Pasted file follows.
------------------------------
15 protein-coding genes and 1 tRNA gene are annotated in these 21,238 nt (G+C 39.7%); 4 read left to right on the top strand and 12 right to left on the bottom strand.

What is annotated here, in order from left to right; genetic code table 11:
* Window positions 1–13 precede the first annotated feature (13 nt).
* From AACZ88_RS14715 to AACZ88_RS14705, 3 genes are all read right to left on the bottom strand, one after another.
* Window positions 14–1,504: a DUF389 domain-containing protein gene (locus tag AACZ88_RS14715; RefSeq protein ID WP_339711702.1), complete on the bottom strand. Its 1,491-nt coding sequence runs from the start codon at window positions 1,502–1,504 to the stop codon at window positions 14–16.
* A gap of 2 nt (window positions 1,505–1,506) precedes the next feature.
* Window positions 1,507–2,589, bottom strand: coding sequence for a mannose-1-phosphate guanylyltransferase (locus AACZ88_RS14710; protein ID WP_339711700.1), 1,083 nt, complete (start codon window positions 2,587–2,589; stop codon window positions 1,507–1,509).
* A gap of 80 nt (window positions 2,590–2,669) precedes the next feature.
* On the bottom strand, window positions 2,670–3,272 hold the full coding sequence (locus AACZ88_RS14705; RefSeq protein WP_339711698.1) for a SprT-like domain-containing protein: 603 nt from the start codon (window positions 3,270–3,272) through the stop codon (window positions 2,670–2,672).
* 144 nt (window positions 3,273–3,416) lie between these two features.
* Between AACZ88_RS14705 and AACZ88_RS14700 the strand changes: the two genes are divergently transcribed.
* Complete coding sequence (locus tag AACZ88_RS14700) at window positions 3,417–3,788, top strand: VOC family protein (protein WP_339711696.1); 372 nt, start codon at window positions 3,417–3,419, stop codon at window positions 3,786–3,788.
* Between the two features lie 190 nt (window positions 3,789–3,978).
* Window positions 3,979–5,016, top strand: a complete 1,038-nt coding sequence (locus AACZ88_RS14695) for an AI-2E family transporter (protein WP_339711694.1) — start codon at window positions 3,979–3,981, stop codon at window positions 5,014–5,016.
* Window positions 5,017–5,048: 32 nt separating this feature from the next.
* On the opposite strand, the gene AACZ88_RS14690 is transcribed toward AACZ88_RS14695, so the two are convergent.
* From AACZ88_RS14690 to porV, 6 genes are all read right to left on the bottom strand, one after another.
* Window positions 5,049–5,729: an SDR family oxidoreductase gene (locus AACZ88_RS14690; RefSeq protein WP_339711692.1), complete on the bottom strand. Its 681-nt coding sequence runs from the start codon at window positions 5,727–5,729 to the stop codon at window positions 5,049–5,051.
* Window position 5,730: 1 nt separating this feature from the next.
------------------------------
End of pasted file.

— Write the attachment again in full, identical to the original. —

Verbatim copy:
15 protein-coding genes and 1 tRNA gene are annotated in these 21,238 nt (G+C 39.7%); 4 read left to right on the top strand and 12 right to left on the bottom strand.

What is annotated here, in order from left to right; genetic code table 11:
* Window positions 1–13 precede the first annotated feature (13 nt).
* From AACZ88_RS14715 to AACZ88_RS14705, 3 genes are all read right to left on the bottom strand, one after another.
* Window positions 14–1,504: a DUF389 domain-containing protein gene (locus tag AACZ88_RS14715; RefSeq protein ID WP_339711702.1), complete on the bottom strand. Its 1,491-nt coding sequence runs from the start codon at window positions 1,502–1,504 to the stop codon at window positions 14–16.
* A gap of 2 nt (window positions 1,505–1,506) precedes the next feature.
* Window positions 1,507–2,589, bottom strand: coding sequence for a mannose-1-phosphate guanylyltransferase (locus AACZ88_RS14710; protein ID WP_339711700.1), 1,083 nt, complete (start codon window positions 2,587–2,589; stop codon window positions 1,507–1,509).
* A gap of 80 nt (window positions 2,590–2,669) precedes the next feature.
* On the bottom strand, window positions 2,670–3,272 hold the full coding sequence (locus AACZ88_RS14705; RefSeq protein WP_339711698.1) for a SprT-like domain-containing protein: 603 nt from the start codon (window positions 3,270–3,272) through the stop codon (window positions 2,670–2,672).
* 144 nt (window positions 3,273–3,416) lie between these two features.
* Between AACZ88_RS14705 and AACZ88_RS14700 the strand changes: the two genes are divergently transcribed.
* Complete coding sequence (locus tag AACZ88_RS14700) at window positions 3,417–3,788, top strand: VOC family protein (protein WP_339711696.1); 372 nt, start codon at window positions 3,417–3,419, stop codon at window positions 3,786–3,788.
* Between the two features lie 190 nt (window positions 3,789–3,978).
* Window positions 3,979–5,016, top strand: a complete 1,038-nt coding sequence (locus AACZ88_RS14695) for an AI-2E family transporter (protein WP_339711694.1) — start codon at window positions 3,979–3,981, stop codon at window positions 5,014–5,016.
* Window positions 5,017–5,048: 32 nt separating this feature from the next.
* On the opposite strand, the gene AACZ88_RS14690 is transcribed toward AACZ88_RS14695, so the two are convergent.
* From AACZ88_RS14690 to porV, 6 genes are all read right to left on the bottom strand, one after another.
* Window positions 5,049–5,729: an SDR family oxidoreductase gene (locus AACZ88_RS14690; RefSeq protein WP_339711692.1), complete on the bottom strand. Its 681-nt coding sequence runs from the start codon at window positions 5,727–5,729 to the stop codon at window positions 5,049–5,051.
* Window position 5,730: 1 nt separating this feature from the next.